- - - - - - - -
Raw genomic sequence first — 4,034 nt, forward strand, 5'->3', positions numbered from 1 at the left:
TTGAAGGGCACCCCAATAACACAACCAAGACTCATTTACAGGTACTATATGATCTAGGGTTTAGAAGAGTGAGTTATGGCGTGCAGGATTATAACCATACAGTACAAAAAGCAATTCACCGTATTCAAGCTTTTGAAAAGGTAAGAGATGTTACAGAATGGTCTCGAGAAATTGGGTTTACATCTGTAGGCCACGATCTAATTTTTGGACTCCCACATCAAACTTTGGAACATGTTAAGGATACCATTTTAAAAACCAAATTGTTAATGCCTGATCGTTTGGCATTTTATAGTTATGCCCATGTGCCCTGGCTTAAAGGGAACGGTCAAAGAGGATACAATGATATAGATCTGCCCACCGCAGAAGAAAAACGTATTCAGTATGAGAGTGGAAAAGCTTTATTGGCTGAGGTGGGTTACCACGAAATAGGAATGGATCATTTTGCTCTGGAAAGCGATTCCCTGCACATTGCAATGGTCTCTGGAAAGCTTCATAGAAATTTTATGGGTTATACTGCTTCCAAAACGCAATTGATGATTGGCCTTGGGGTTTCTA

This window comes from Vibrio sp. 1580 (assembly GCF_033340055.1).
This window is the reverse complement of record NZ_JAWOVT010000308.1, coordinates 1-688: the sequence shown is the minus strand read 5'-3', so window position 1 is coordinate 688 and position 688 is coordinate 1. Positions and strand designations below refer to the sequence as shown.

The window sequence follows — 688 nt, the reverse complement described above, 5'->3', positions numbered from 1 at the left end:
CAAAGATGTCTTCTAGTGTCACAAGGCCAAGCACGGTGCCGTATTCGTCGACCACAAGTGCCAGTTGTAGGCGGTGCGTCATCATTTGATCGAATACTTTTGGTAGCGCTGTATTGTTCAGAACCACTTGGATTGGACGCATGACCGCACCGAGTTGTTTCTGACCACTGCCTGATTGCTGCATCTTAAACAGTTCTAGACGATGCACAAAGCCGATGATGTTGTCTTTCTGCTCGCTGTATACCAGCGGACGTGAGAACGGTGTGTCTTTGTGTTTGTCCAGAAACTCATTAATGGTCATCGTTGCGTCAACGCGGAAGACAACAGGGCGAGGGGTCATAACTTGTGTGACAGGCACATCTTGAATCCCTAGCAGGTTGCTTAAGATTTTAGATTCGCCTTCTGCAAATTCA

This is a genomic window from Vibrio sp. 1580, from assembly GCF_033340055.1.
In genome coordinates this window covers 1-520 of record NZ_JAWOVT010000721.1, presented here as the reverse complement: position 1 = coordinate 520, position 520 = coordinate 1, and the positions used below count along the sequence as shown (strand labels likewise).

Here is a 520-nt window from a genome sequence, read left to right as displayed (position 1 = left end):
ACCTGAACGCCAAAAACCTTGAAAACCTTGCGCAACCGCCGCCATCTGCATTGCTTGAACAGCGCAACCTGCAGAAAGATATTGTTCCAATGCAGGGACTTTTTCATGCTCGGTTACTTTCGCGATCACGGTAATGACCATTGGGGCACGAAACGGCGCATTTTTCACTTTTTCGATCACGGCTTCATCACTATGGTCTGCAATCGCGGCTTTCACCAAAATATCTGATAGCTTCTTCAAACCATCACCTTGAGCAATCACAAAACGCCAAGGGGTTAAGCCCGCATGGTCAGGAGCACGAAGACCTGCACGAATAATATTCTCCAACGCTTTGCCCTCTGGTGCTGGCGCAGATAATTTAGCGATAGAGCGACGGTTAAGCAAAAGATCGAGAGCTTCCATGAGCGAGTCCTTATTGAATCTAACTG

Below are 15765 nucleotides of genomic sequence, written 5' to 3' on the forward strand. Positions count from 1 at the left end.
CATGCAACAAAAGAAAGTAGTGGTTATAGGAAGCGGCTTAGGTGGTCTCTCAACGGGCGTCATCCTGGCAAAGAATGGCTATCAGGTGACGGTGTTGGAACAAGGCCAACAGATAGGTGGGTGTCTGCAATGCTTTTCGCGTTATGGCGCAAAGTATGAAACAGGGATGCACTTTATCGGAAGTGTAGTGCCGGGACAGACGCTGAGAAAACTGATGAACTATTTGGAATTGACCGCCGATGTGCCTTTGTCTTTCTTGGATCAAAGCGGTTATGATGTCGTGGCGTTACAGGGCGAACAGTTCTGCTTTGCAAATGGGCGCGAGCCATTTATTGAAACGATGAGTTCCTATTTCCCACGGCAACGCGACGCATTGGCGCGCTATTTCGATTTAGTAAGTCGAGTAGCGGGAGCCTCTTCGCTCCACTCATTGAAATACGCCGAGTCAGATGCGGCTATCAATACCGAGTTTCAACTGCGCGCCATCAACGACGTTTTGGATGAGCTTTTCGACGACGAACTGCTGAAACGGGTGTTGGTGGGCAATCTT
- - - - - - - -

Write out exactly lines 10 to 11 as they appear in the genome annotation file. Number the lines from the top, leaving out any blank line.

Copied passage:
ACCTGAACGCCAAAAACCTTGAAAACCTTGCGCAACCGCCGCCATCTGCATTGCTTGAACAGCGCAACCTGCAGAAAGATATTGTTCCAATGCAGGGACTTTTTCATGCTCGGTTACTTTCGCGATCACGGTAATGACCATTGGGGCACGAAACGGCGCATTTTTCACTTTTTCGATCACGGCTTCATCACTATGGTCTGCAATCGCGGCTTTCACCAAAATATCTGATAGCTTCTTCAAACCATCACCTTGAGCAATCACAAAACGCCAAGGGGTTAAGCCCGCATGGTCAGGAGCACGAAGACCTGCACGAATAATATTCTCCAACGCTTTGCCCTCTGGTGCTGGCGCAGATAATTTAGCGATAGAGCGACGGTTAAGCAAAAGATCGAGAGCTTCCATGAGCGAGTCCTTATTGAATCTAACTG

Below are 15765 nucleotides of genomic sequence, written 5' to 3' on the forward strand. Positions count from 1 at the left end.